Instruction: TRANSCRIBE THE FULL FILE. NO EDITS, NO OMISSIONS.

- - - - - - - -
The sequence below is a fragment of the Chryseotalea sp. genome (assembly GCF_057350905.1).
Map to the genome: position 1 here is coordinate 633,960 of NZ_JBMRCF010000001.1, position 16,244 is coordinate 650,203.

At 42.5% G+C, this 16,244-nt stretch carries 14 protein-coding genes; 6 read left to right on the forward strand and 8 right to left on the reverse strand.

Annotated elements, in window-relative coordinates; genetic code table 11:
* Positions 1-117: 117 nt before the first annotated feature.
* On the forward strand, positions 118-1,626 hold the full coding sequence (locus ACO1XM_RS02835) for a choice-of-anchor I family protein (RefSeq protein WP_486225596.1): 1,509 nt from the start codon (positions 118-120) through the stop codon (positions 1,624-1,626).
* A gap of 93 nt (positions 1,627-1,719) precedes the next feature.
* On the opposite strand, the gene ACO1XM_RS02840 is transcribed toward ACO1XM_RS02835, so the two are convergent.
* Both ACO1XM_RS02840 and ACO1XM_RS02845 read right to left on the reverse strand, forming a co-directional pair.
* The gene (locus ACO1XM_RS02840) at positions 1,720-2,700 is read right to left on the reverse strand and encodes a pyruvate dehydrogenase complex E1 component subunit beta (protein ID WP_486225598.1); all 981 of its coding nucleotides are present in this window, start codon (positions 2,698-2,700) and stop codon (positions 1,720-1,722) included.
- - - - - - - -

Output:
The sequence below is a fragment of the Chryseotalea sp. genome (assembly GCF_057350905.1).
Map to the genome: position 1 here is coordinate 633,960 of NZ_JBMRCF010000001.1, position 16,244 is coordinate 650,203.

At 42.5% G+C, this 16,244-nt stretch carries 14 protein-coding genes; 6 read left to right on the forward strand and 8 right to left on the reverse strand.

Annotated elements, in window-relative coordinates; genetic code table 11:
* Positions 1-117: 117 nt before the first annotated feature.
* On the forward strand, positions 118-1,626 hold the full coding sequence (locus ACO1XM_RS02835) for a choice-of-anchor I family protein (RefSeq protein WP_486225596.1): 1,509 nt from the start codon (positions 118-120) through the stop codon (positions 1,624-1,626).
* A gap of 93 nt (positions 1,627-1,719) precedes the next feature.
* On the opposite strand, the gene ACO1XM_RS02840 is transcribed toward ACO1XM_RS02835, so the two are convergent.
* Both ACO1XM_RS02840 and ACO1XM_RS02845 read right to left on the reverse strand, forming a co-directional pair.
* The gene (locus ACO1XM_RS02840) at positions 1,720-2,700 is read right to left on the reverse strand and encodes a pyruvate dehydrogenase complex E1 component subunit beta (protein ID WP_486225598.1); all 981 of its coding nucleotides are present in this window, start codon (positions 2,698-2,700) and stop codon (positions 1,720-1,722) included.